“I know you,” he barked. “You’re that fucking photographer from New York. You carry that ridiculous film camera around. You’re sitting in the roughest, dirtiest bar in Ely, Nevada, drinking coffee and reading a newspaper.” 

“Fuck it,” I thought. “I’m already a dead man, so might as well make the most of it. Besides, there is a slim chance I may make it out alive.” 

“You don’t even have the decency to get a real Leica – that’s one of the Canadian ones,” he yelled.

This was one of those times I regret not buying the brass knuckles in that Tuvan bazaar, or the fancy hunting knife from that place in Orange, Connecticut. 

I tried to pretend to be agitated and turned to the angry, drunk South African and said, “Youxin rebuilt this camera, it’s all German and new on the inside, Canadian on the outside; this bar is the only place in this shithole of a town where no one bothers me, it’s also where I’m supposed to meet … Have you ever heard of The Oracle?” 

“You’re not meeting that poacher motherfucker,” he said, laughing between syllables. 

“He died in a plane crash in Tajikistani mountains 10 years ago. I should know, I shot the fucking plane down,” he said in a calm manner, waving to the bartender to get another round. 

“I sold the wreckage for scrap and I used the remaining fuel from the plane’s tanks to burn the bodies. I traded the surviving cargo to that asshole from India, sort of, for a shipment of Soviet rocket-propelled grenades. It’s what I used to shoot the plane down.” 

“Wait, I said,” interrupting him and waving my hand. “You drunk asshole, that timeline doesn’t work … ”

“Oh, um. Yea … ” he said staring at the wall, seemingly confused. “Right, it was some convoluted ‘wreckage futures’ thing … I think Ram or someone sent me a weapon sample to try out.”

I turned back to my paper and pretended to read it, taking a sip of my cold, stale coffee as the door opened revealing a shadowy figure surrounded by blinding sunlight.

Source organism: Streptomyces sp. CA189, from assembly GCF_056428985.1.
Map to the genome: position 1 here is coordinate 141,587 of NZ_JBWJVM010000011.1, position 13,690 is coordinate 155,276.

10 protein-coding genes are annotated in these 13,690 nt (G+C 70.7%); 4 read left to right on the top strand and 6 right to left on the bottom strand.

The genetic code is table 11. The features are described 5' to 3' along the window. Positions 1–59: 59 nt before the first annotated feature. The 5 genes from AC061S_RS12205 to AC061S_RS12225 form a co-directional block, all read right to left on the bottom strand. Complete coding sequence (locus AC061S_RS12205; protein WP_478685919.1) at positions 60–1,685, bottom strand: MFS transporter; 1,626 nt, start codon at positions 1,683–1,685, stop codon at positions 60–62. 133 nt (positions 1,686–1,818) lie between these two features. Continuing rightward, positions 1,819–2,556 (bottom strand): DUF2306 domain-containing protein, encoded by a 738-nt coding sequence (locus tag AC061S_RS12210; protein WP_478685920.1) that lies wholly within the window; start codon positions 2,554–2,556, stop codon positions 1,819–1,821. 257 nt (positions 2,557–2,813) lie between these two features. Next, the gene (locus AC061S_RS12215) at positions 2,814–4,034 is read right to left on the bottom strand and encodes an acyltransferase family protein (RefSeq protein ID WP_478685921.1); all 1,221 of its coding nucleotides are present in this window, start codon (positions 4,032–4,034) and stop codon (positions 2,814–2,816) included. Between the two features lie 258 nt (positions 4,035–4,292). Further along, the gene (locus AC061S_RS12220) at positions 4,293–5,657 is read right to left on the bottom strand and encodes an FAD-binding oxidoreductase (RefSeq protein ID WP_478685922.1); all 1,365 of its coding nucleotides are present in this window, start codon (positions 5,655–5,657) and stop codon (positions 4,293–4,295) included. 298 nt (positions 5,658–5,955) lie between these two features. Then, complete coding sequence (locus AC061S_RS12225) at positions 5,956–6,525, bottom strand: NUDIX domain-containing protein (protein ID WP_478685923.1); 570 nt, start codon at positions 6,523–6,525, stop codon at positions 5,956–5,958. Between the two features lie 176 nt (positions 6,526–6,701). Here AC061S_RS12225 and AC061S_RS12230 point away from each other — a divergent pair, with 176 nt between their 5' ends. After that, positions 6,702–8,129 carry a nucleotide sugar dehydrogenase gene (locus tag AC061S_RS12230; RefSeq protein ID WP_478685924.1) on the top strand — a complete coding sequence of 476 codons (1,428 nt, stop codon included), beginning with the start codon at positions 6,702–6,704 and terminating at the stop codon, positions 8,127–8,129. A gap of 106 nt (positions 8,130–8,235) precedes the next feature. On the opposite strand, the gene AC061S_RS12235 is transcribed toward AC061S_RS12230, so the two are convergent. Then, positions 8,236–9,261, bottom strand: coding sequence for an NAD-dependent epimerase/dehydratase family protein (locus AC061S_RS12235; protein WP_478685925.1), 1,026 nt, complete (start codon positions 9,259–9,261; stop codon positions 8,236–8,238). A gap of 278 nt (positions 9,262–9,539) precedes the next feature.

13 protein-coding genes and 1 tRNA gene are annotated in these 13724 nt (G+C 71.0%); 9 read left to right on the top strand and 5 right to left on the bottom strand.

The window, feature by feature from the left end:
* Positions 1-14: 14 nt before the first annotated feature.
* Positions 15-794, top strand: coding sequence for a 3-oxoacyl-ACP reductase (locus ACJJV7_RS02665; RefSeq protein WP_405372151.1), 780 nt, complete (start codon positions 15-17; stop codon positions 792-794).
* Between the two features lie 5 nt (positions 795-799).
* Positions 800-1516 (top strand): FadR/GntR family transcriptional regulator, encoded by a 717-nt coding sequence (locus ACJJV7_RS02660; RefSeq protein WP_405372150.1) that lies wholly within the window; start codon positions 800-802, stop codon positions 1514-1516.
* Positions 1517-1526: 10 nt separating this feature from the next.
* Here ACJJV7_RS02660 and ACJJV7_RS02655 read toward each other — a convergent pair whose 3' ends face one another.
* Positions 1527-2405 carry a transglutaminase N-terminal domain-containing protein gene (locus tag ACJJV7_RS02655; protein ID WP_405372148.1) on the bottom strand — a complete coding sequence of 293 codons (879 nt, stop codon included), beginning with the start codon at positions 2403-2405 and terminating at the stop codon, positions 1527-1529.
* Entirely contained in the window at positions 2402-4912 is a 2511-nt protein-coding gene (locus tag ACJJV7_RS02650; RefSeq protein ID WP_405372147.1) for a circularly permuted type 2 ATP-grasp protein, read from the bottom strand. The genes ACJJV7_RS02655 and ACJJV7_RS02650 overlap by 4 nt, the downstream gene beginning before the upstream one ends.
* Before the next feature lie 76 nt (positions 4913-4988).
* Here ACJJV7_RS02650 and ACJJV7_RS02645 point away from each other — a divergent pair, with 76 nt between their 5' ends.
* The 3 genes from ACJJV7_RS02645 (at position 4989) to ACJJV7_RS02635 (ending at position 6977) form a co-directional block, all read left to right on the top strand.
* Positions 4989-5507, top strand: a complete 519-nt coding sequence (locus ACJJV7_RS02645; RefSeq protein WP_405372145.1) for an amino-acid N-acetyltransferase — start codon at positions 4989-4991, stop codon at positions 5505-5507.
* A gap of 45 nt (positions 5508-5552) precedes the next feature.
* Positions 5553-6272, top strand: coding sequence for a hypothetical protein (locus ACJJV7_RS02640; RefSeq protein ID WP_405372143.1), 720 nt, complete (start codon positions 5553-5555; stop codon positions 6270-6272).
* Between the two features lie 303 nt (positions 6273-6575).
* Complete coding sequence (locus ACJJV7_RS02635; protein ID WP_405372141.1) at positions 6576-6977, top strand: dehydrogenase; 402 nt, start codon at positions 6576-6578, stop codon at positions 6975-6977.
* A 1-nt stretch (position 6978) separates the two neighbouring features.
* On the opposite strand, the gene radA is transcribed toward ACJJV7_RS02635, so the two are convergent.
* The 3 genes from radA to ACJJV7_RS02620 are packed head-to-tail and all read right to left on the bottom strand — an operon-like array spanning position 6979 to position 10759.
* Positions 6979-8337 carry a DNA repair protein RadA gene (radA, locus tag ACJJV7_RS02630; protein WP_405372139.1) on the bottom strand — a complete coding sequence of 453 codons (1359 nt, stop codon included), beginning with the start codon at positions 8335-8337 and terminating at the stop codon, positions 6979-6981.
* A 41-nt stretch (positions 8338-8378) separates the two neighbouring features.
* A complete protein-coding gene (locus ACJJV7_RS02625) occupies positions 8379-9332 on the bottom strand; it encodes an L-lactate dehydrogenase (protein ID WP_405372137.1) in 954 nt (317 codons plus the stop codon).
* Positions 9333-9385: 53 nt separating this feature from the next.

“Fuck, that’s bright!” Reisinger and I seemed to say at the same time.

Reisinger shot to his feet, launching his bar stool loudly to the floor. The bartender panicked and reached for the shotgun with the filthy handle under the bar. 

I stood more slowly, looking at the time while stepping away from the growing tension standing next to me while facing the backlit, dusty figure darkening the doorway. 

“You’re even on time when you’re dead,” I said to the shadow as the door shut behind him. 

The door creaked all the way open and the dead man walked in, holding the door against the foul, dusty wind. Reisinger turned, and in a motion swiftly guided by equal parts anger and ambush, reaches for the holstered Desert Eagle hidden under a scarred leather coat. Before the startled bar stool hit the ground Reisinger fired two rounds, the boom deafened everyone in the room. 

No one heard or noticed the bar stool. 

The dead man has not a scratch. He coughed and demanded whiskey. “None of that fake lighter fluid you bought from me and keep in the good bottles, give me the real shit!”

Daylight peered through two new bullet holes and I reached over the bar and grabbed the first bottle my free hand found and poured a shot for Reisinger and one for The Oracle, the dead man. 

“No, not that swill,” The Oracle said waving his hand. “Go to the lower shelf in the storage room, in the box labeled ‘cheap whiskey’ and get a bottle of actual whiskey.

The Oracle turned to Reisinger, who was refilling a shot glass, spilling cheap whiskey all over the dusty bar, “you can keep drinking that brake cleaner if you want. South Africans don’t know any better.”